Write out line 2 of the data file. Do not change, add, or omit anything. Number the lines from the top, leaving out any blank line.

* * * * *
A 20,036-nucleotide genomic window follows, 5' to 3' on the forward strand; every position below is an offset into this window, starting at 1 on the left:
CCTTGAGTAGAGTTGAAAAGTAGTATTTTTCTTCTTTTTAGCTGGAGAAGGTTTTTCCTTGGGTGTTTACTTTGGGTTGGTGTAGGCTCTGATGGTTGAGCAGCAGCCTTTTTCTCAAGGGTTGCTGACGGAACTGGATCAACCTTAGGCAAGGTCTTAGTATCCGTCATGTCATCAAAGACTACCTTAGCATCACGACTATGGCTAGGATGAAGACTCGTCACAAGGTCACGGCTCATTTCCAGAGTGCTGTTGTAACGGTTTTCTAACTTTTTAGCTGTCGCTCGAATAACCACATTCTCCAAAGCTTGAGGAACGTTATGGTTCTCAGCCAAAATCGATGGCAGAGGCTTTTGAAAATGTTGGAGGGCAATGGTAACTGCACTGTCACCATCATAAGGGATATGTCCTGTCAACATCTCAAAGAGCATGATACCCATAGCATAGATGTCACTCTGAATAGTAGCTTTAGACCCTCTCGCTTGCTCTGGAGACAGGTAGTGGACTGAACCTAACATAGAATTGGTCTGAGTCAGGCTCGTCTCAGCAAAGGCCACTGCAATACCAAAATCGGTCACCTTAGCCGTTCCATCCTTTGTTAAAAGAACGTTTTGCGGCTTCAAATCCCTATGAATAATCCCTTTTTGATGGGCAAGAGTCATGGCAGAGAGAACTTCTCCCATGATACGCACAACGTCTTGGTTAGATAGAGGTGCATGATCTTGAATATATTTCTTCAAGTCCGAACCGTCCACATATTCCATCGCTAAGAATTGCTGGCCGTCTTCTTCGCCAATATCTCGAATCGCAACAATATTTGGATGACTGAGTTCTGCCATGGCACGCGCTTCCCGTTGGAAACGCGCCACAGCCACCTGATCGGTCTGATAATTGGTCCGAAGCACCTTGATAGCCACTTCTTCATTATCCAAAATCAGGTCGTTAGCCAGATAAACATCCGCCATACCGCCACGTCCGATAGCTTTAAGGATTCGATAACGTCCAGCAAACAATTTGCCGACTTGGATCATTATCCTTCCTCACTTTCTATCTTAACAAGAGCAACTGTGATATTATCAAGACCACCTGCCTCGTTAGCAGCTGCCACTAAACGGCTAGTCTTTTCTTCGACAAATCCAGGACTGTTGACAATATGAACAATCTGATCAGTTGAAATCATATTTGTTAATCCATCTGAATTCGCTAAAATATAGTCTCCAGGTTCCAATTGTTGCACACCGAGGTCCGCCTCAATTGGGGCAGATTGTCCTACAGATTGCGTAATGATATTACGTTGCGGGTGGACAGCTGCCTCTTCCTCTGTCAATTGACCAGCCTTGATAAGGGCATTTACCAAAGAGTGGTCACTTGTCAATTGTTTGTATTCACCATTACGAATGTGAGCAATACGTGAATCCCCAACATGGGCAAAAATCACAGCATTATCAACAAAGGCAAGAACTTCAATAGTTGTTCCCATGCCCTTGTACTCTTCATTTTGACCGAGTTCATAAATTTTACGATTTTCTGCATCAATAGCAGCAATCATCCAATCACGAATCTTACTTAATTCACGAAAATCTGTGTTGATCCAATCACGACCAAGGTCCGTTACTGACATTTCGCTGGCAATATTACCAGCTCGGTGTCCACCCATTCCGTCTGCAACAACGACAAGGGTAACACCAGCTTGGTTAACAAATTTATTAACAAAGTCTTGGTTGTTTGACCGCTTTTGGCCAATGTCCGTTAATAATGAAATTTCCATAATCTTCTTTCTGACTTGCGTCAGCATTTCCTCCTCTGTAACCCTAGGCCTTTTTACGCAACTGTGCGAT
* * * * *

CCTTGAGTAGAGTTGAAAAGTAGTATTTTTCTTCTTTTTAGCTGGAGAAGGTTTTTCCTTGGGTGTTTACTTTGGGTTGGTGTAGGCTCTGATGGTTGAGCAGCAGCCTTTTTCTCAAGGGTTGCTGACGGAACTGGATCAACCTTAGGCAAGGTCTTAGTATCCGTCATGTCATCAAAGACTACCTTAGCATCACGACTATGGCTAGGATGAAGACTCGTCACAAGGTCACGGCTCATTTCCAGAGTGCTGTTGTAACGGTTTTCTAACTTTTTAGCTGTCGCTCGAATAACCACATTCTCCAAAGCTTGAGGAACGTTATGGTTCTCAGCCAAAATCGATGGCAGAGGCTTTTGAAAATGTTGGAGGGCAATGGTAACTGCACTGTCACCATCATAAGGGATATGTCCTGTCAACATCTCAAAGAGCATGATACCCATAGCATAGATGTCACTCTGAATAGTAGCTTTAGACCCTCTCGCTTGCTCTGGAGACAGGTAGTGGACTGAACCTAACATAGAATTGGTCTGAGTCAGGCTCGTCTCAGCAAAGGCCACTGCAATACCAAAATCGGTCACCTTAGCCGTTCCATCCTTTGTTAAAAGAACGTTTTGCGGCTTCAAATCCCTATGAATAATCCCTTTTTGATGGGCAAGAGTCATGGCAGAGAGAACTTCTCCCATGATACGCACAACGTCTTGGTTAGATAGAGGTGCATGATCTTGAATATATTTCTTCAAGTCCGAACCGTCCACATATTCCATCGCTAAGAATTGCTGGCCGTCTTCTTCGCCAATATCTCGAATCGCAACAATATTTGGATGACTGAGTTCTGCCATGGCACGCGCTTCCCGTTGGAAACGCGCCACAGCCACCTGATCGGTCTGATAATTGGTCCGAAGCACCTTGATAGCCACTTCTTCATTATCCAAAATCAGGTCGTTAGCCAGATAAACATCCGCCATACCGCCACGTCCGATAGCTTTAAGGATTCGATAACGTCCAGCAAACAATTTGCCGACTTGGATCATTATCCTTCCTCACTTTCTATCTTAACAAGAGCAACTGTGATATTATCAAGACCACCTGCCTCGTTAGCAGCTGCCACTAAACGGCTAGTCTTTTCTTCGACAAATCCAGGACTGTTGACAATATGAACAATCTGATCAGTTGAAATCATATTTGTTAATCCATCTGAATTCGCTAAAATATAGTCTCCAGGTTCCAATTGTTGCACACCGAGGTCCGCCTCAATTGGGGCAGATTGTCCTACAGATTGCGTAATGATATTACGTTGCGGGTGGACAGCTGCCTCTTCCTCTGTCAATTGACCAGCCTTGATAAGGGCATTTACCAAAGAGTGGTCACTTGTCAATTGTTTGTATTCACCATTACGAATGTGAGCAATACGTGAATCCCCAACATGGGCAAAAATCACAGCATTATCAACAAAGGCAAGAACTTCAATAGTTGTTCCCATGCCCTTGTACTCTTCATTTTGACCGAGTTCATAAATTTTACGATTTTCTGCATCAATAGCAGCAATCATCCAATCACGAATCTTACTTAATTCACGAAAATCTGTGTTGATCCAATCACGACCAAGGTCCGTTACTGACATTTCGCTGGCAATATTACCAGCTCGGTGTCCACCCATTCCGTCTGCAACAACGACAAGGGTAACACCAGCTTGGTTAACAAATTTATTAACAAAGTCTTGGTTGTTTGACCGCTTTTGGCCAATGTCCGTTAATAATGAAATTTCCATAATCTTCTTTCTGACTTGCGTCAGCATTTCCTCCTCTGTAACCCTAGGCCTTTTTACGCAACTGTGCGAT